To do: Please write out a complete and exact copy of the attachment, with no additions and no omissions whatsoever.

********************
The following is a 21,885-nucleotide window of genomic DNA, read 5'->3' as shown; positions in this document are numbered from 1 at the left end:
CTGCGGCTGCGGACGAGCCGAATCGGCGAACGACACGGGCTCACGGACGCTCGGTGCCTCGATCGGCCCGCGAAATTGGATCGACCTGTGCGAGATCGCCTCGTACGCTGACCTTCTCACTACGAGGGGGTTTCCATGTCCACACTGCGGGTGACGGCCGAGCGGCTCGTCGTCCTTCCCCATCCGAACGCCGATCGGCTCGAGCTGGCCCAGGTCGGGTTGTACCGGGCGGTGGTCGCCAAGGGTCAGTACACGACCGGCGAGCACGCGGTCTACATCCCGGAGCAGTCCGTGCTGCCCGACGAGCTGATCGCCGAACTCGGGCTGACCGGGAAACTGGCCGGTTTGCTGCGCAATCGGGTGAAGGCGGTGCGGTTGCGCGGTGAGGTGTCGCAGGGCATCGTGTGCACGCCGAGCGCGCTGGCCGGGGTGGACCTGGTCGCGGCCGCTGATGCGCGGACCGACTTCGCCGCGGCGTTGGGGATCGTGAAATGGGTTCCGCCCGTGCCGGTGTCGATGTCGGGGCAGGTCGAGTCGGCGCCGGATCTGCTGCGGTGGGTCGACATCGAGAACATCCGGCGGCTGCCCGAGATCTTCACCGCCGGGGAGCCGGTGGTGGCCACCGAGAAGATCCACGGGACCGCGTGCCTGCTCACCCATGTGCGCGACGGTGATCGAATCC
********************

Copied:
The following is a 21,885-nucleotide window of genomic DNA, read 5'->3' as shown; positions in this document are numbered from 1 at the left end:
CTGCGGCTGCGGACGAGCCGAATCGGCGAACGACACGGGCTCACGGACGCTCGGTGCCTCGATCGGCCCGCGAAATTGGATCGACCTGTGCGAGATCGCCTCGTACGCTGACCTTCTCACTACGAGGGGGTTTCCATGTCCACACTGCGGGTGACGGCCGAGCGGCTCGTCGTCCTTCCCCATCCGAACGCCGATCGGCTCGAGCTGGCCCAGGTCGGGTTGTACCGGGCGGTGGTCGCCAAGGGTCAGTACACGACCGGCGAGCACGCGGTCTACATCCCGGAGCAGTCCGTGCTGCCCGACGAGCTGATCGCCGAACTCGGGCTGACCGGGAAACTGGCCGGTTTGCTGCGCAATCGGGTGAAGGCGGTGCGGTTGCGCGGTGAGGTGTCGCAGGGCATCGTGTGCACGCCGAGCGCGCTGGCCGGGGTGGACCTGGTCGCGGCCGCTGATGCGCGGACCGACTTCGCCGCGGCGTTGGGGATCGTGAAATGGGTTCCGCCCGTGCCGGTGTCGATGTCGGGGCAGGTCGAGTCGGCGCCGGATCTGCTGCGGTGGGTCGACATCGAGAACATCCGGCGGCTGCCCGAGATCTTCACCGCCGGGGAGCCGGTGGTGGCCACCGAGAAGATCCACGGGACCGCGTGCCTGCTCACCCATGTGCGCGACGGTGATCGAATCC